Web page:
If anyone in history is prone to the non-literal it’s Jesus. So it can be a puzzle sometimes to know what to take literally and what not to take literally. Since he so often rebukes his disciples for taking him too literally I figure it’s probably best to assume, when in doubt, that something is not literal. That would seem to be the case with the calls for dismemberment in this passage. Are we really to pluck out our eyes or cut off our hands if they are implicated in our lust? (One might also consider other more directly implicating body parts). I think not. But the hyperbole serves its effect to emphasize the severity that Jesus intends. Lust is corrosive and offensive to the soul.

What are we to make of this as modern-day Christians? And I say “modern” because, frankly, cultural norms change. Certainly they do. In theory we live in a more sex-positive world today. And I think a lot of that is good. But is that the Christian part of me or the secular Western part of me talking? Well, I say we’re more sex-positive in theory. But we’re also very anxious. I think in recent years it’s becoming ever more apparent that sexual conduct has deep emotional and existential consequences. The MeToo movement that went viral in 2017 brought special attention to this. A need for structure in our sexual conduct is apparent from experience.

Jesus condemns adultery, not sex itself. And that may go some way in resolving the tension. The question of lust is a little more complicated. Is sexual desire itself bad or only when it’s directed toward someone other than a spouse? Paul gives us some insight into some of the perspectives of early Christians, or at least certain factions of them. He said to the Corinthians that celibacy is good but not for everyone. He also says married folks can take periods of sexual abstinence for periods of time but that they shouldn’t do it for too long. Why? “It is better to marry than to burn [πυρόω, puroó].” (1 Corinthians 7:9) The connotative meaning there being to burn with passion. Lust here, even between spouses, seems to be a not-good thing and sex between spouses is a permissible, if less holy, concession mean to prevent sexual desire between spouses, rather than to fulfill or celebrate it. At least, that’s one interpretation. I think this is one example where rational methods of theology and philosophy are needed to supplement the primary sources of scripture. But it’s important to do that honestly and transparently, without motivated reasoning. If we’re going to temper some of these passages on sexual desire within marriage we need to be careful about doing the same to passages about nonviolence and love of enemies, and be consistent.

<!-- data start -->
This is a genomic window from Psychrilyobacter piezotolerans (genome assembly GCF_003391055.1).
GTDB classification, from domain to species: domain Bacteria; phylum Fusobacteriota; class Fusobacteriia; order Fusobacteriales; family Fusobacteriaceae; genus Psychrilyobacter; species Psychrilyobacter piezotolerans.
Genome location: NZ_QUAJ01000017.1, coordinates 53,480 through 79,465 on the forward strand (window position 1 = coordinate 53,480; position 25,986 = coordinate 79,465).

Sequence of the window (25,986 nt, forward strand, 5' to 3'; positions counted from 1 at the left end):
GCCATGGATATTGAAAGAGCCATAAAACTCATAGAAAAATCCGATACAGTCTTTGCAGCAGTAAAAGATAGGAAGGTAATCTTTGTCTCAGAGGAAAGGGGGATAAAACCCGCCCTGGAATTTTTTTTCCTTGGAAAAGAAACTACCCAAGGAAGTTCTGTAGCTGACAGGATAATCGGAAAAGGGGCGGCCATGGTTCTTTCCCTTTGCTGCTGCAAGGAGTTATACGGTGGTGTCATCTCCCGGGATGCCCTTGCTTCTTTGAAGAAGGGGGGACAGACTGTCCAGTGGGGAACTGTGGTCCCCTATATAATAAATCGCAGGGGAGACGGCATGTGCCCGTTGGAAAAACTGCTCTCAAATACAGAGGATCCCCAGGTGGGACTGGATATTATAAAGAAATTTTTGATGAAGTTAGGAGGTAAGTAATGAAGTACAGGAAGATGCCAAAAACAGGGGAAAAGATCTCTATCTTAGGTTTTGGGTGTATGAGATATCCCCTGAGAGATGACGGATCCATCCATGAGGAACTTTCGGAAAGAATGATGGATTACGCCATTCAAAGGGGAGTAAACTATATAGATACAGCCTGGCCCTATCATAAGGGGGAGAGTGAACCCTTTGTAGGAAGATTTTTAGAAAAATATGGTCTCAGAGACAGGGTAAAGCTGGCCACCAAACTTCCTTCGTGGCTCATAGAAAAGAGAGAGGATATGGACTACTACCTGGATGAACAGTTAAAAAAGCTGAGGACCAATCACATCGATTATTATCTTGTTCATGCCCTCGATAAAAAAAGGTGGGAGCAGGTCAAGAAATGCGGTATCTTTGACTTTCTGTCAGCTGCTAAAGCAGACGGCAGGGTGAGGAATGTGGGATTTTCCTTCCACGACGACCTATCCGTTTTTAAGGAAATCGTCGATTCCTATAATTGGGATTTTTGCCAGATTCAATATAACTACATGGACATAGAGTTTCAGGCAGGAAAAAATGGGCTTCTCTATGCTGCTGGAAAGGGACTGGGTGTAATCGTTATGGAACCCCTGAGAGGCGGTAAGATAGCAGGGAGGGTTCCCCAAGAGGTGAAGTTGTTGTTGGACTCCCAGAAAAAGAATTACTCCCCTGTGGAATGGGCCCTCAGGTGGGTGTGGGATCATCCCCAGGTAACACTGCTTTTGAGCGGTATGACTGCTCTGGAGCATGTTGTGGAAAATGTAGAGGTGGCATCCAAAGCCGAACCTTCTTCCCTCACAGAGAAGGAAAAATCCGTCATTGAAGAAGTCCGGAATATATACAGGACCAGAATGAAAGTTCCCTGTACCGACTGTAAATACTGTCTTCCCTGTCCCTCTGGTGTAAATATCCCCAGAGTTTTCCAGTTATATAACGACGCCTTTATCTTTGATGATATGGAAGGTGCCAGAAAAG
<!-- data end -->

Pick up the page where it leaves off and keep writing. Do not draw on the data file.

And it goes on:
Matthew 5:31-32

“Furthermore it has been said, ‘Whoever divorces his wife, let him give her a certificate of divorce.’ But I say to you that whoever divorces his wife for any reason except sexual immorality causes her to commit adultery; and whoever marries a woman who is divorced commits adultery.”

This is kind of related to the previous passage on lust and gets into the question of the views of Jesus and other early Christianity on sex, marriage, and procreation. Here Jesus gives a strong condemnation of divorce and by implication a strong endorsement of the sanctity of marriage, once entered into. This goes to show some of the complexity of Jesus’s views. Or at least it looks kind of complex, maybe because it doesn’t quite map onto the way we divide up different positions in our time.

In Matthew 19 we get some expansion on Jesus’s views on divorce.

“The Pharisees also came to Him, testing Him, and saying to Him, ‘Is it lawful for a man to divorce his wife for just any reason?’ And He answered and said to them, ‘Have you not read that He who made them at the beginning ‘made them male and female,’ and said, ‘For this reason a man shall leave his father and mother and be joined to his wife, and the two shall become one flesh’? So then, they are no longer two but one flesh. Therefore what God has joined together, let not man separate.’ They said to Him, ‘Why then did Moses command to give a certificate of divorce, and to put her away?’ He said to them, ‘Moses, because of the hardness of your hearts, permitted you to divorce your wives, but from the beginning it was not so. And I say to you, whoever divorces his wife, except for sexual immorality, and marries another, commits adultery; and whoever marries her who is divorced commits adultery.’” (Matthew 19:3-9)

So this is very consistent with Jesus’s statement in Matthew 5. And Jesus gives a very strong endorsement, or a sort, or marriage: “the two shall become one flesh”. But his disciples have an interesting reaction. They say: “If such is the case of the man with his wife, it is better not to marry.” (Matthew 19:10) That seems kind of cynical. But surprisingly Jesus gives qualified affirmation of this view.

“But He said to them, ‘All cannot accept this saying, but only those to whom it has been given: For there are eunuchs who were born thus from their mother’s womb, and there are eunuchs who were made eunuchs by men, and there are eunuchs who have made themselves eunuchs for the kingdom of heaven’s sake. He who is able to accept it, let him accept it.’” (Matthew 19:11-12)

Does Jesus mean this literally? As usual, it’s difficult to say. It cohere’s decently with the idea that “it is more profitable for you that one of your members perish”. I’m guessing it’s non-literal. But at the very least there seems to be an endorsement here of celibacy as a path of holiness and devotion.